October 10, 2018: Dermatology and Therapy
Sana Mokni, Khaoula Ameur, Najet Ghariani, Badreddine Sriha, Colandane Belajouza, Mohamed Denguezli, Rafiaa Nouira
Psoriasis is a chronic inflammatory disease affecting the skin, nails, and joints. About 61% of psoriatic patients have nail involvement that can cause a significant social problem. Treating nail psoriasis is challenging but can improve the health outcomes and quality of life of patients. Treatment options available for nail psoriasis including topical therapy, intralesional injections, and systemic and biologic agents have various side effects and some benefits. Management is currently inconclusive. Intralesional injection of methotrexate in nail psoriasis was previously documented in few cases...
September 25, 2018: Dermatology and Therapy
Alexey A Kubanov, Andrey L Bakulev, Tatiana V Fitileva, Evgenia Novoderezhkina, Isabelle Gilloteau, Haijun Tian, Tanya Howe, Guilhem Pietri
INTRODUCTION: Data regarding disease burden and quality of life (QoL) for patients with psoriasis from Russia are limited. The objective of this study was to describe the demographic and clinical characteristics, comorbidities, and treatment patterns of systemic therapy eligible psoriasis patients in Russia in order to assess the impact of psoriasis on the QoL and work productivity of the patients and to evaluate patient/dermatologist concordance on disease severity, signs/symptoms, and satisfaction with psoriasis treatment...
September 19, 2018: Dermatology and Therapy
Elizabeth Greenwald, Anonymous Patient, David Polsky, Tracey N Liebman
This article, co-authored by a patient diagnosed with acral melanoma, discusses the patient's experience of being diagnosed with and treated with surgery for this disease. The physician discusses the epidemiology, genetics, diagnosis, treatment, and prognosis of acral melanoma. Follow-up care plans are also discussed.
September 18, 2018: Dermatology and Therapy
Philip R Cohen, Caesar A Anderson
Hyperkeratosis presents as thickened skin. It can be congenital or acquired. Typically, it affects the palms and soles; the distribution of epidermal involvement is either diffuse, focal, or punctate. Microscopically, the pathologic signature of hyperkeratosis is marked orthokeratosis of the stratum corneum. Topical treatments provide the mainstay of therapy for hyperkeratosis. These include keratolytics (such as urea, salicylic acid, and lactic acid) and retinoids; physical debridement, topical corticosteroids, and phototherapy (using topical psoralen and ultraviolet A phototherapy) are other local therapeutic modalities...
September 10, 2018: Dermatology and Therapy
Gabriella Fabbrocini, Maddalena Napolitano, Matteo Megna, Nicola Balato, Cataldo Patruno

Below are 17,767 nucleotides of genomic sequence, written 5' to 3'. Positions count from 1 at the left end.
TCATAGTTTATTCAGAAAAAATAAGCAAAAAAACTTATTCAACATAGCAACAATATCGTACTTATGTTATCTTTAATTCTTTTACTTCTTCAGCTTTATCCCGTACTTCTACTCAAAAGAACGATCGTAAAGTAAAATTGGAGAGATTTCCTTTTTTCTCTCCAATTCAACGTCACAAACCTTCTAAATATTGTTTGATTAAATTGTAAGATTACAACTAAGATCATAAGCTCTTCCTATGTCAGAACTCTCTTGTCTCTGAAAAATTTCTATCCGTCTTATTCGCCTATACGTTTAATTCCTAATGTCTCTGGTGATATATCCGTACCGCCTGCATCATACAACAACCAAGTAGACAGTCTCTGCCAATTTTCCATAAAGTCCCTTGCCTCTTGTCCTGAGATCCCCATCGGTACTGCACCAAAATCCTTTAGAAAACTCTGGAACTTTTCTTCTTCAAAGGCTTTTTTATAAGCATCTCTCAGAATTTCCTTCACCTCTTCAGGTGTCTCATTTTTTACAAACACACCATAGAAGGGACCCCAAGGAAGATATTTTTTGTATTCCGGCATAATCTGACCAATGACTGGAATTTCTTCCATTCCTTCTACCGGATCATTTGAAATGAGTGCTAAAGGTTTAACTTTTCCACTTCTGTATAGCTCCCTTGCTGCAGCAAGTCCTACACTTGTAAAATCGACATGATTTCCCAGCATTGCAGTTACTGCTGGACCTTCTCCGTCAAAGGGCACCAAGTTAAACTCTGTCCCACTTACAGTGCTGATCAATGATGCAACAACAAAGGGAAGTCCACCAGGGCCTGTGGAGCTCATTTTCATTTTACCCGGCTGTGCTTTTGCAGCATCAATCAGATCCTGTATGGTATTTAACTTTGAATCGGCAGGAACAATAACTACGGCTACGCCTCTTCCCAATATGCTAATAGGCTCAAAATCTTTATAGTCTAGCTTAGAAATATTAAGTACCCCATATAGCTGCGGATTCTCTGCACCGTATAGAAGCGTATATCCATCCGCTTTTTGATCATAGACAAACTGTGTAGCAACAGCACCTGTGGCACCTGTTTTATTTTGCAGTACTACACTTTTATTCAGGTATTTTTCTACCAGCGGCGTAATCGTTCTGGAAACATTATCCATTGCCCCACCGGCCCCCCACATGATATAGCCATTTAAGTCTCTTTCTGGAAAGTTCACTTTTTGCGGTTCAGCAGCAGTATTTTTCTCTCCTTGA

Atopic dermatitis (AD) is a chronic, pruritic, inflammatory skin disease which predominately affects children and usually clears up during infancy or childhood. However, AD may persist with a chronic relapsing course until adulthood or develop at a later age. AD treatment can often be complicated. Treating moderate-to-severe AD can be challenging: only a few therapeutic options are available, with cyclosporine being the only approved and labeled systemic drug. In the last few years, advances in the knowledge of AD pathogenesis have been made that can provide the basis for developing new topical and systemic drugs...
September 4, 2018: Dermatology and Therapy
Kristen M Beck, Eric J Yang, Isabelle M Sanchez, Wilson Liao
Genital psoriasis affects approximately 63% of psoriasis patients at least once in their lifetime. More than any other area on the body, genital lesions significantly impair patients' psychologic well-being and quality of life. We aimed to systematically review the published evidence on the safety, efficacy, and tolerability of treatments of genital psoriasis and synthesize the available clinical data. A total of 1 randomized controlled trial, 11 open-label studies, and 26 case reports were included in our analysis, representing a total of 458 patients, of which 332 were adults and 126 were children...
August 25, 2018: Dermatology and Therapy
Hanna Cisoń, Aleksandra Kuś, Ewa Popowicz, Marta Szyca, Adam Reich
Trichotillomania is a chronic, mental disease of impulse control, characterized by repetitive, compulsive, and self-induced hair pulling. It can occur at any age but is observed more often in adolescents, with a strong predominance in females. Diagnosis of trichotillomania may be difficult, and its effective treatment challenging. The aim of this study is to critically review current literature regarding diagnostic procedures and treatment of trichotillomania, including psychotherapy, N-acetylcysteine, naltrexone, topiramate, atypical neuroleptics, and selective serotonin-reuptake inhibitors...